happening. Surely, the Orioles must have thought, this thing
could be prevented. They had eyes and minds and arms. They
had will. And so they scored three runs before the Mets
could do anything. Then in the bottom of the sixth, Cleon Jones
reached first because Gil Hodges convinced an umpire that the
shoe polish on a ball belonged to him. Clendenon hit another
home run. Al Weis, who could not hit home runs, hit one to tie the
game in the seventh. A wave came out of the crowd and pushed
the Mets in front in the eighth. Human beings could not stop this,
or anything else that had to happen. Davey Johnson would some
day become the most successful manager in Mets history. But
now, with two outs in the ninth, the Orioles second baseman hit a
line drive to left.
In what seemed like slow motion, Cleon brought the dying
ball into his glove. He squeezed it tightly. He dropped to his
My new book, The Last Days of Shea is in the publisher’s warehouses (as of August 20) and it will be in the Amazon and Barnes and Noble warehouses very soon after that, and in bookstores very soon after that. If you want to pre-order the book for $11.53 from Amazon, you can do so here and you will certainly have it by the end of the month.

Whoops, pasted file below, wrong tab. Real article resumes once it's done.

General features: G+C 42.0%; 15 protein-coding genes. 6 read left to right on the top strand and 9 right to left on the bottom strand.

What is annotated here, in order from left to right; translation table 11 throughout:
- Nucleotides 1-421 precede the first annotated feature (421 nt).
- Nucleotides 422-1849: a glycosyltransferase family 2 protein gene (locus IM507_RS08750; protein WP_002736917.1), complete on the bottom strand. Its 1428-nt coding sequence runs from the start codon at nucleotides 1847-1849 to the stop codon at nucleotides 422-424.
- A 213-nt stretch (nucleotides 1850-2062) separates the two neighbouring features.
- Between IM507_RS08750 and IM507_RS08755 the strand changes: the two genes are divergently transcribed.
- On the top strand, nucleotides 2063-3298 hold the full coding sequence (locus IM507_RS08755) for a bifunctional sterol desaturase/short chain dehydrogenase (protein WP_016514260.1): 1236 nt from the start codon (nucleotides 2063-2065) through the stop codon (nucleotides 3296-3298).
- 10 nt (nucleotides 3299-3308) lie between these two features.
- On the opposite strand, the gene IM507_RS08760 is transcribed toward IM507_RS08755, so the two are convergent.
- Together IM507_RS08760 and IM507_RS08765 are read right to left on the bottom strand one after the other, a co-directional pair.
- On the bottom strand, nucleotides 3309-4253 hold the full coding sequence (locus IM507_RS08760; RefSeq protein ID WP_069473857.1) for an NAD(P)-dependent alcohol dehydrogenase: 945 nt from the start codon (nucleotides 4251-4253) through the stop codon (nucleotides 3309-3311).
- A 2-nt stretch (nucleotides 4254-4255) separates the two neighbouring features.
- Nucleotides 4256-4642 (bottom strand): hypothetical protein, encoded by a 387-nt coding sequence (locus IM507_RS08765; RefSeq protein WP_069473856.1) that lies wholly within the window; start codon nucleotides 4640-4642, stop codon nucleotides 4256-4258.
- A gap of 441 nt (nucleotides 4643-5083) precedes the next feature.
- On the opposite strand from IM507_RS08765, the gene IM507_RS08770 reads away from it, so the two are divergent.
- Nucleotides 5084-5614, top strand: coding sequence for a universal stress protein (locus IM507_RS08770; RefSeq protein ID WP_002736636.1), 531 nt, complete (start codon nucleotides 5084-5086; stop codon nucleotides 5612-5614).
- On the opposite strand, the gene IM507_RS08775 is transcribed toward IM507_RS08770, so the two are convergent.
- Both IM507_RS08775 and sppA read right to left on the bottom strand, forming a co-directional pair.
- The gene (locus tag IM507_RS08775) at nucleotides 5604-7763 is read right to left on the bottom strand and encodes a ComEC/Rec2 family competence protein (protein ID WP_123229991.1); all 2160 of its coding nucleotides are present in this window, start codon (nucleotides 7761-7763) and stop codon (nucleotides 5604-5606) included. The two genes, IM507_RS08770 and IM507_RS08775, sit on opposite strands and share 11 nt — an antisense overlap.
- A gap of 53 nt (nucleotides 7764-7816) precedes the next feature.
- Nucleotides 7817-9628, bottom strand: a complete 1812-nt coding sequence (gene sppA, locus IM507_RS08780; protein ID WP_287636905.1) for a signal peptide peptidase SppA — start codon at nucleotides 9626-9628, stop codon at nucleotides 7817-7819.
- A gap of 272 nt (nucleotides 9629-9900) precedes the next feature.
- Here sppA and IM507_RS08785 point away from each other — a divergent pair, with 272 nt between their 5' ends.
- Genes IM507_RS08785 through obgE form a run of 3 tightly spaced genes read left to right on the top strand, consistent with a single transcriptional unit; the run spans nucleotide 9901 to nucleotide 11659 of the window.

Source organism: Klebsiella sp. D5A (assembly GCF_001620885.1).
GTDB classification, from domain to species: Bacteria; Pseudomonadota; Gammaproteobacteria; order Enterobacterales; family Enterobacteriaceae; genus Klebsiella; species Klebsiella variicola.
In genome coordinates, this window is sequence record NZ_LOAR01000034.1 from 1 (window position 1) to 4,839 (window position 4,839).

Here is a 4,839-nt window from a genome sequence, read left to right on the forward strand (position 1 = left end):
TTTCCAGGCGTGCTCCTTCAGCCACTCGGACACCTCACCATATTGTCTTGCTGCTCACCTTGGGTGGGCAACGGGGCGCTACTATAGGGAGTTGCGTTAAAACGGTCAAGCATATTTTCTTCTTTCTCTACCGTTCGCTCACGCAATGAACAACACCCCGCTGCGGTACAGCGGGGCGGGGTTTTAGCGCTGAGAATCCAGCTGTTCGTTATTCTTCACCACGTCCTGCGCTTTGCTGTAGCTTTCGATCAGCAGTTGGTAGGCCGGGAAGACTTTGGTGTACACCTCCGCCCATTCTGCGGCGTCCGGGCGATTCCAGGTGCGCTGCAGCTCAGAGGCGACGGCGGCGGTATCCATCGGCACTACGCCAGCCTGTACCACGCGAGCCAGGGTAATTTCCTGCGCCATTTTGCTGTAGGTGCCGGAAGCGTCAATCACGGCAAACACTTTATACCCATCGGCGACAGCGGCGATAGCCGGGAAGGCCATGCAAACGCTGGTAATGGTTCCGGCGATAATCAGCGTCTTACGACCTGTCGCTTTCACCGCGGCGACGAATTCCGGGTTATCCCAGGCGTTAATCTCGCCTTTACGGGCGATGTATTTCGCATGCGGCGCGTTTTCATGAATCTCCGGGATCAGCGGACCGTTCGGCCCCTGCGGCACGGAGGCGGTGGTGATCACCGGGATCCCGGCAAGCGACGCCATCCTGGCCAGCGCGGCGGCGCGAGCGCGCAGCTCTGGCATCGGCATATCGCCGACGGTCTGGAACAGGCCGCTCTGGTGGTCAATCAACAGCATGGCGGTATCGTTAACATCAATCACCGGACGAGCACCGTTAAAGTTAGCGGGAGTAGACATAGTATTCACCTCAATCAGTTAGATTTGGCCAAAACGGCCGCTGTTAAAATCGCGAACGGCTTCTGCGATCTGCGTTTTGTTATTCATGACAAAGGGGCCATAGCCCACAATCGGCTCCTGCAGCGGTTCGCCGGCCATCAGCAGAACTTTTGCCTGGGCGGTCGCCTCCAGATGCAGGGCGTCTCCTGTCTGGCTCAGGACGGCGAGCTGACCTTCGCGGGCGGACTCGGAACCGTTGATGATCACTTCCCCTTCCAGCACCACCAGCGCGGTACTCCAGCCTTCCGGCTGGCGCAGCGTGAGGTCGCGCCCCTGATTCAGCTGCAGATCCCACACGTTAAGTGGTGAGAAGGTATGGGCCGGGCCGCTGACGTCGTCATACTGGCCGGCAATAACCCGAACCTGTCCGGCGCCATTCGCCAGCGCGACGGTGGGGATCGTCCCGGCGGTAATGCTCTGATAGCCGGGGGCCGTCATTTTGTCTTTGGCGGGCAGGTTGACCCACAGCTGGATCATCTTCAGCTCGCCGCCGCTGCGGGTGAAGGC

I will first see my book on Monday and on Tuesday I will be reading a few pieces from it at the MetsStock event at at 7pm on Tuesday, August 25 at Two Boots Tavern at 384 Grand Street between Norfolk and Suffolk Streets on the Lower East Side. Sharing the stage with me will be my distinguished fellow authors and bloggers Greg and Jason from Faith and Fear in Flushing and Caryn from Metsgrrl, so this will really be a spectacular event for Mets fans. I will have copies of the book for sale at Two Boots and will be happy to inscribe them personally. Even if you don’t want the book, please come up and introduce yourself to me. You know what I look like.